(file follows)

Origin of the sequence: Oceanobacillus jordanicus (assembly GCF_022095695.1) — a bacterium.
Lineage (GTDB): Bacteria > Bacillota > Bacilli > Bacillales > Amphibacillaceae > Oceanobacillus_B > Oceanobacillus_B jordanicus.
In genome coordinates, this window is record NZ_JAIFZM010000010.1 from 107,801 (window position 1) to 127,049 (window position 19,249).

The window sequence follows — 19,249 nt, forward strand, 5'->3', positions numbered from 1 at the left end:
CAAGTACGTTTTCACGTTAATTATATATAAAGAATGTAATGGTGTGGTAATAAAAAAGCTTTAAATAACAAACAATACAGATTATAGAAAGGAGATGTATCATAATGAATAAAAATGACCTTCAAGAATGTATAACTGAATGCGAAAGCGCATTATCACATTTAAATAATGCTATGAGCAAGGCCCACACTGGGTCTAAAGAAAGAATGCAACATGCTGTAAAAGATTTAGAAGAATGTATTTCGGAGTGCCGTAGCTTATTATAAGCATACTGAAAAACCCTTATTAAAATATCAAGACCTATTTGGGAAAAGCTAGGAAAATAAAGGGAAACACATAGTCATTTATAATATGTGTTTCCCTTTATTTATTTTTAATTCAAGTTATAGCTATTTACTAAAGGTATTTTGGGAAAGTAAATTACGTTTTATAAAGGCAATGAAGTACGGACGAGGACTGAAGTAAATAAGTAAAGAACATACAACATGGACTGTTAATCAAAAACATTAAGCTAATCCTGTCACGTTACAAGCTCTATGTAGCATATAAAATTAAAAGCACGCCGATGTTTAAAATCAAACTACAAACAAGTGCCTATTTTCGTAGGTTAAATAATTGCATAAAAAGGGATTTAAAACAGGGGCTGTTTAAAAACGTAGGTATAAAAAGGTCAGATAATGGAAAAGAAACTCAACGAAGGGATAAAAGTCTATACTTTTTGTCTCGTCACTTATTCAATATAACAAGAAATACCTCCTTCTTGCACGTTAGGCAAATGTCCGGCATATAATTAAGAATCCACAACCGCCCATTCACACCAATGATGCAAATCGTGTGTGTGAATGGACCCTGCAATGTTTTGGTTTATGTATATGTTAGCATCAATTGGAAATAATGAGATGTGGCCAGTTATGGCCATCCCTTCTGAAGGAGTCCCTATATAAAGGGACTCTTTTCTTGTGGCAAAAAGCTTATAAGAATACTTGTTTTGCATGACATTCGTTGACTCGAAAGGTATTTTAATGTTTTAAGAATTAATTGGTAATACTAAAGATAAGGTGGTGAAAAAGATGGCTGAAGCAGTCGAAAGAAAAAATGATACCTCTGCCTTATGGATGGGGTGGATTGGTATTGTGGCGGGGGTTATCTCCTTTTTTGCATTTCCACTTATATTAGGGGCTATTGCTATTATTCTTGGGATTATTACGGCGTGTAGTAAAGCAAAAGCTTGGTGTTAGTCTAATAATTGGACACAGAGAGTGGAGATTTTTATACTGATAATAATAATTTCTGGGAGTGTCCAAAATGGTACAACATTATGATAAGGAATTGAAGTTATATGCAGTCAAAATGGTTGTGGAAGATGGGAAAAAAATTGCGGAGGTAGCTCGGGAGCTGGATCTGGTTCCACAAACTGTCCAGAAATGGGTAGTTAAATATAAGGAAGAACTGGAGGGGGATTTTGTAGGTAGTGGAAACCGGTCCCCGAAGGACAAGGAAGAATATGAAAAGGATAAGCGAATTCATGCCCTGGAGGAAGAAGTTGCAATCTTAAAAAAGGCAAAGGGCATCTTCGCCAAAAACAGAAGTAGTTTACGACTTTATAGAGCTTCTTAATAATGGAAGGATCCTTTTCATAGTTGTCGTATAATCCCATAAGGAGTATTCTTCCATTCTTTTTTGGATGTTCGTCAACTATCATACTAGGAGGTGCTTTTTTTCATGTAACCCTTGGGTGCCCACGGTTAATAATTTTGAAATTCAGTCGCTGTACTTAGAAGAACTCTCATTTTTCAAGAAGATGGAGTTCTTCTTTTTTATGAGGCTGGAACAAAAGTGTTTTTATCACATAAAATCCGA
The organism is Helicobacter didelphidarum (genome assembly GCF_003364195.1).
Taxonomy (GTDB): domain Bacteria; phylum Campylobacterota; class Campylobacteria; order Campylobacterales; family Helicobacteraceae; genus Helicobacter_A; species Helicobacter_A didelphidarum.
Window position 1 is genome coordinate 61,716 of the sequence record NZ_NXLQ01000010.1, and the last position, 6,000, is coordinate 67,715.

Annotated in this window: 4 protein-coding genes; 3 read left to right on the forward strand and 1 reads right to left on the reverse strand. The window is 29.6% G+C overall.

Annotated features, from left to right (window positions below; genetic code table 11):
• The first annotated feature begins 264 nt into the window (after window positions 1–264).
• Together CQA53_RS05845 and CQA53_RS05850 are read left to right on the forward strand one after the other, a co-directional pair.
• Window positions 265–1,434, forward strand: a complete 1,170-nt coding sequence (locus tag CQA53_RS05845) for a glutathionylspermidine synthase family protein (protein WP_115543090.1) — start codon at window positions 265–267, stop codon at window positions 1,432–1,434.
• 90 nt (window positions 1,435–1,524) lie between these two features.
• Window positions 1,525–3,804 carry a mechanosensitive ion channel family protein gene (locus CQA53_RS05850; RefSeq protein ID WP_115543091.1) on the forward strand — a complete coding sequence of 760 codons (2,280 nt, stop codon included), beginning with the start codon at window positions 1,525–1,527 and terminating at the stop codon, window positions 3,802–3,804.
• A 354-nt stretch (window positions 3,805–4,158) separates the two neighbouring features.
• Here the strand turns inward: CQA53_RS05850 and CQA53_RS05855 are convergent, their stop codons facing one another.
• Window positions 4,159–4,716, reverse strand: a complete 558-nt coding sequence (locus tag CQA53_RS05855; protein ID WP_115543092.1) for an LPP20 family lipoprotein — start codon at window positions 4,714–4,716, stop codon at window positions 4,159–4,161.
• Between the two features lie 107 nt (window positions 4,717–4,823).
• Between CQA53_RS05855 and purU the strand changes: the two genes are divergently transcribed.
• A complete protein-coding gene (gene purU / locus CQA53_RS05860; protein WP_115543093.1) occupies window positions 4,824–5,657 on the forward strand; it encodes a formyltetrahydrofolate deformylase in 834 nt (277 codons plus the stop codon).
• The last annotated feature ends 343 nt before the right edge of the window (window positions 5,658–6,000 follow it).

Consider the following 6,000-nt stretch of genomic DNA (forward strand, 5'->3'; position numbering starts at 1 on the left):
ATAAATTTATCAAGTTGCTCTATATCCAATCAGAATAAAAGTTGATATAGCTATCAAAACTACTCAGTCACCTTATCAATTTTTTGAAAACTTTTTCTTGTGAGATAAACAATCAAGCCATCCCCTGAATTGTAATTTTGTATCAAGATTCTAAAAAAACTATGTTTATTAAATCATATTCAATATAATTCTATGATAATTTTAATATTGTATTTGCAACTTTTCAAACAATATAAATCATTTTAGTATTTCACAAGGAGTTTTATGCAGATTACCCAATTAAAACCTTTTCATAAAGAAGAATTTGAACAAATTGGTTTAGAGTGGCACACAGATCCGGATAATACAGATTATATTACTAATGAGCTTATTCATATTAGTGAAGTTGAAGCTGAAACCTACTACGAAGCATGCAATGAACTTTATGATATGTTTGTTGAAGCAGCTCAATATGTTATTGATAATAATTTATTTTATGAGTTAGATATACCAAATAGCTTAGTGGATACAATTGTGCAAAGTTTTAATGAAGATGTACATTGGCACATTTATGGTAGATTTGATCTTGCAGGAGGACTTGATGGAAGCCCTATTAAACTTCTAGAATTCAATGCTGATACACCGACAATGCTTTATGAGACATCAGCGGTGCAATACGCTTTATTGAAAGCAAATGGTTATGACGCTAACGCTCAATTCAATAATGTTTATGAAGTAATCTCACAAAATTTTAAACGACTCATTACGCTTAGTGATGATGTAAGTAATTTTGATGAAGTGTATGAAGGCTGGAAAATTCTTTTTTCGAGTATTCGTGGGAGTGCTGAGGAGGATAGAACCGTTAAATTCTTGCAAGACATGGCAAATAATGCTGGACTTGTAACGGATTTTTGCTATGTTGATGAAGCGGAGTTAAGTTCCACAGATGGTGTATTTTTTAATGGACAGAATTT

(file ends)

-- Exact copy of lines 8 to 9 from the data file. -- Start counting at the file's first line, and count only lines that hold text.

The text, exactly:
Window position 1 is genome coordinate 61,716 of the sequence record NZ_NXLQ01000010.1, and the last position, 6,000, is coordinate 67,715.

Annotated in this window: 4 protein-coding genes; 3 read left to right on the forward strand and 1 reads right to left on the reverse strand. The window is 29.6% G+C overall.